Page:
Eighteen months ago, Chad Every moved from Ohio to St. Petersburg, Florida. He had a new job, apartment and bicycle, but one important ingredient of a good life was missing: friends.
Every was content at first to spend time reading and relaxing alone, but the self-proclaimed extrovert knew he’d eventually need pals for impromptu trips to coffee shops, movie theaters and concerts.
“I finally reached a point when I knew I needed to put myself out there. A (vinyl) record fair was happening by my house, so I literally went with the hope of finding a friend,” said Every, 26.
Researchers are increasingly turning to nature for inspiration for new drugs. One example is Prialt. It’s an incredibly powerful painkiller that people sometimes use when morphine no longer works. Prialt is based on a component in the venom of a marine snail.
We are much encouraged by the U.S. Department of Education’s plan to pilot a program allowing incarcerated individuals to receive Pell grants to pursue higher education while in prison.
Governor Cuomo announced the accreditation for the CUNY School of Medicine, located on the City College campus in Harlem.
A recent research by physicists has projected that “smaller is smarter” when it comes to important super spreaders of information, “smaller is smarter.” It marks as a change in the popular idea that “bigger is better,” and can lead to a significant impact for an extensive array on several networked systems of social, natural and living ones.
With awardees from both community and senior colleges heading to destinations including China, India, and Spain, some 21 CUNY students won the prestigious Benjamin A. Gilman International Scholarships for study abroad experiences, the most of any university on the east coast for the summer term. In addition, eight students from Borough of Manhattan Community College (BMCC) […]
Chancellor James B. Milliken of The City University of New York has announced the appointments of Judith Bergtraum as Vice Chancellor for Facilities Planning, Construction and Management, and Brian Cohen as Vice Chancellor for Technology and University Chief Information Officer. Both appointments were approved by the CUNY Board of Trustees.
The Board of Trustees of The City University of New York today appointed Dr. Thomas A. Isekenegbe, who has been President of Cumberland County College for the past six years, as President of Bronx Community College.
The Board of Trustees of The City University of New York has appointed Dr. David Gomez, a distinguished academic leader, teacher and experienced administrator, as the President of Hostos Community College. Dr. Gomez has served as Interim President of Hostos for the past year.
The City University of New York Board of Trustees has renamed CUNY Preparatory School in the Bronx the Dr. Derrick Griffith CUNY Preparatory School to honor its founding principal who died in the May 2015 Amtrak accident that killed eight people.
With deepest appreciation, we commend Mayor Bill de Blasio, Speaker Melissa Mark-Viverito and The New York City Council on the budget agreement on the 2015-16 New York City budget and for its historic investment in The City University of New York.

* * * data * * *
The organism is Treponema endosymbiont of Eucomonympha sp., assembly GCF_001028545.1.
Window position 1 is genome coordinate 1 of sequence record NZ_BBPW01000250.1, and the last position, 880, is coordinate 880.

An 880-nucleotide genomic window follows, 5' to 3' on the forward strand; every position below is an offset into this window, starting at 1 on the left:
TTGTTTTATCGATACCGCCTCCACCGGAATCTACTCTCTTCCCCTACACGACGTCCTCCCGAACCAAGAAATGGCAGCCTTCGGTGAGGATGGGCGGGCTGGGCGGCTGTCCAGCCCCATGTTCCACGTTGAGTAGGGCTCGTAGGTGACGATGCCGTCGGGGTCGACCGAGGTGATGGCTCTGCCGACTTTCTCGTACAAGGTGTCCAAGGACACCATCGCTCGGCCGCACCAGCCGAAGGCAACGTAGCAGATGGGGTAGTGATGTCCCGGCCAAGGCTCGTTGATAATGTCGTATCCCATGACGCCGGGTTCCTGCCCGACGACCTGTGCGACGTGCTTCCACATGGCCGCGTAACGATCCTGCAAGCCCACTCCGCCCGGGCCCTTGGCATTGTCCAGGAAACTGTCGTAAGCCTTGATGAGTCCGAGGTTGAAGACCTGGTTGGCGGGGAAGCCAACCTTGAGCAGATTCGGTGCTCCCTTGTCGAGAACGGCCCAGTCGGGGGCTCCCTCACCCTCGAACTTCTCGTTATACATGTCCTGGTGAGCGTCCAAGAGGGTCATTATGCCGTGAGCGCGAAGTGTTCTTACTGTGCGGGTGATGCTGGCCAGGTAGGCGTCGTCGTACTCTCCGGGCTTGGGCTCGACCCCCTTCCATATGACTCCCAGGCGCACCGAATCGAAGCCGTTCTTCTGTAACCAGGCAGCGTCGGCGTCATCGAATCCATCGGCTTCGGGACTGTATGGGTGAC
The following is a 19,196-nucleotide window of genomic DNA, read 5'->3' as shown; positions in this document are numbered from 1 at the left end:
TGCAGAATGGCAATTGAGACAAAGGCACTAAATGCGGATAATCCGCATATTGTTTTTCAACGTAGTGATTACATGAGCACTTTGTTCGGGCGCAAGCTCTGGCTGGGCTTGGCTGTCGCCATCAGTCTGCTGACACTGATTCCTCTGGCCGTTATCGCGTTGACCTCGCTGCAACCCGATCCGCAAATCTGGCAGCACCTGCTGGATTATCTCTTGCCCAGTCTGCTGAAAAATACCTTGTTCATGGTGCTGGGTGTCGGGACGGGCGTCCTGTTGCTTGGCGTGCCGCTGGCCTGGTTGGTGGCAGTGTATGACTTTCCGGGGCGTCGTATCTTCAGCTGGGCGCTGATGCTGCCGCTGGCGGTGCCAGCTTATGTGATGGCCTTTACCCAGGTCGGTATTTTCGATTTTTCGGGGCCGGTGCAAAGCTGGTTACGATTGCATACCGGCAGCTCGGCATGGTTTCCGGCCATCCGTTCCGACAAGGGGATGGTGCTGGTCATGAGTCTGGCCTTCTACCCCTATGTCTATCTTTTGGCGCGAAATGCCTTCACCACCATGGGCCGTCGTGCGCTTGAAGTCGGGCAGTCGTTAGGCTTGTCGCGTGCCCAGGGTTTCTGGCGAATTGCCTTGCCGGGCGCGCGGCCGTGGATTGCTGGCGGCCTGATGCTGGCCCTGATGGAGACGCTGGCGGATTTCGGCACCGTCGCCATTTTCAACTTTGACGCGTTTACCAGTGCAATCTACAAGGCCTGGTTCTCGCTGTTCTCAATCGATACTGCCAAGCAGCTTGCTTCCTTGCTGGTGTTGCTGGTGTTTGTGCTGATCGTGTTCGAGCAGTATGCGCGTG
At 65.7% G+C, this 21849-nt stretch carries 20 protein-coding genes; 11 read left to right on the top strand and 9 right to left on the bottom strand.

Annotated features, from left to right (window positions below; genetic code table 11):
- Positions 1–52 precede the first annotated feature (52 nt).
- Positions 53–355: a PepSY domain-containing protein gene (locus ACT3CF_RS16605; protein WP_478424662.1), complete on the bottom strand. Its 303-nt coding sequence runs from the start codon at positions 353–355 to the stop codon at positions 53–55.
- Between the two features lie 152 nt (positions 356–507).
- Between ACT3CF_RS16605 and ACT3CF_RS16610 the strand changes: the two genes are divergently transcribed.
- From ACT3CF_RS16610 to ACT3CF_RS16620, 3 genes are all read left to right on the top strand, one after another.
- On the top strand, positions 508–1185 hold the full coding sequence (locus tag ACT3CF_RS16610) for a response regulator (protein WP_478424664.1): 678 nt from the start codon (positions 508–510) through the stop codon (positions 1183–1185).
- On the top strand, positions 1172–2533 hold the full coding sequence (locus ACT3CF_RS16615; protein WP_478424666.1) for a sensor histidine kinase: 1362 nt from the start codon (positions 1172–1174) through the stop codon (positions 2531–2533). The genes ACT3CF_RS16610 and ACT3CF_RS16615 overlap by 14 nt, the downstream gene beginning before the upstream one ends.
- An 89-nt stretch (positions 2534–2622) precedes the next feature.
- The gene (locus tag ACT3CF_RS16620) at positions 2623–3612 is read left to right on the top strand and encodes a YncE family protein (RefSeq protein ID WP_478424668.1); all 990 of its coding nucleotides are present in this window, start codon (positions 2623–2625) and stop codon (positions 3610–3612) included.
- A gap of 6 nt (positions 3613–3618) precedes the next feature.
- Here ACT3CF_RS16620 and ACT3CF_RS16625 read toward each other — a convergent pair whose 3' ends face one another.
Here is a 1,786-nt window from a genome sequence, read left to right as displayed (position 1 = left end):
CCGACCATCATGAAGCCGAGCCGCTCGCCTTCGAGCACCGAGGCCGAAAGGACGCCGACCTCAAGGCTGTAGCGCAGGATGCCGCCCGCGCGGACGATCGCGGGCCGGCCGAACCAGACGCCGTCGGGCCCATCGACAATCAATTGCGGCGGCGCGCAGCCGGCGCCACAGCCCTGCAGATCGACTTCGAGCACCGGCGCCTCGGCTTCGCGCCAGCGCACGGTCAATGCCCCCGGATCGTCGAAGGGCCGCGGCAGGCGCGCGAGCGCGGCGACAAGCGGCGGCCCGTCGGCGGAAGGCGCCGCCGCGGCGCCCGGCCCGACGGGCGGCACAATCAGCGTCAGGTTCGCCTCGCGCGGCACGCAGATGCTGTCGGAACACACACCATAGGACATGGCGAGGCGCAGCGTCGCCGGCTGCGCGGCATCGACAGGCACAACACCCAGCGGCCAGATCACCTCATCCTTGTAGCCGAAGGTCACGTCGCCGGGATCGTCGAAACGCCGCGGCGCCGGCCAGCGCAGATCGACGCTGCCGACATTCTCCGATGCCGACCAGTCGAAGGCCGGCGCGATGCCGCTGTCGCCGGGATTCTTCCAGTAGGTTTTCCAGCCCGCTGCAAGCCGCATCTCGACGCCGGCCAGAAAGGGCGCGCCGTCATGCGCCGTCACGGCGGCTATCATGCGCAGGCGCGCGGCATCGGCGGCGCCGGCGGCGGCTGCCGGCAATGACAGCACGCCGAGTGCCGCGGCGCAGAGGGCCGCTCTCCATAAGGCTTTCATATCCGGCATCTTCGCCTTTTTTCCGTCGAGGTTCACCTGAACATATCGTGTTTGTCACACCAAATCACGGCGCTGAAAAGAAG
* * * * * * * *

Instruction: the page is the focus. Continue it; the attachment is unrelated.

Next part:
As medical device company PathMaker Neurosystems Inc. begins exploring clinical trials in the U.S., it has unveiled expansion plans into France that will facilitate the company’s move into the European market.
CUNY Board member Brian D. Obergfell, an attorney with an extensive background in banking, real estate and commercial finance, was named by Governor Cuomo to The City University Construction Fund, a public-benefit corporation through which facilities are provided for CUNY’s colleges and graduate institutions.
Two new members of The CUNY Board of Trustees and one new member of The City University of New York Construction Fund (CUCF), were confirmed on June 18th by the New York State Senate.
The potato leafhopper (Empoasca fabae) is a tiny insect — barely half the size of a grain of rice — with a bright lime-green color that helps it blend in against plant leaves. Despite its unassuming appearance, this little pest causes big headaches for farmers across the eastern half of the United States. By feeding voraciously on many crops, including potatoes, green beans, and alfalfa, the migratory potato leafhopper causes untold millions of dollars in damage every year.
If you stand at the corner of 50th Street and 7th Avenue, in the heart of Midtown Manhattan, you might notice something disturbing. At this heavily traveled intersection, swarming with people on foot, a lot of drivers aren’t obeying the most fundamental rule of the road: stopping when the light turns red.
This fall, the international community will gather in New York City at the United Nations to officially endorse a game plan, called the Sustainable Development Goals, aimed at reducing poverty and inequity over the next 15 years.
In an extraordinary 2015 spring “awards season” replete with Fulbright, National Science Foundation, Truman, Soros and other major national fellowships and scholarships coveted by graduate and undergraduate students, two CUNY doctoral candidates captured prestigious prizes that are virtually never won by students: a Pulitzer Prize and a Guggenheim Fellowship, both for poetry.
Since the 1960s, biologists have made fake eggs for some studies of bird behavior. But Mark Hauber of Hunter College in New York says this kind of scientific handicraft is not exactly his forte.
Funeral services are scheduled for Friday, May 22 for Dr. Derrick Griffith, the beloved Medgar Evers College Dean of Student Affairs and Enrollment Management who was one of eight people tragically killed in the Amtrak train derailment in Philadelphia earlier this month.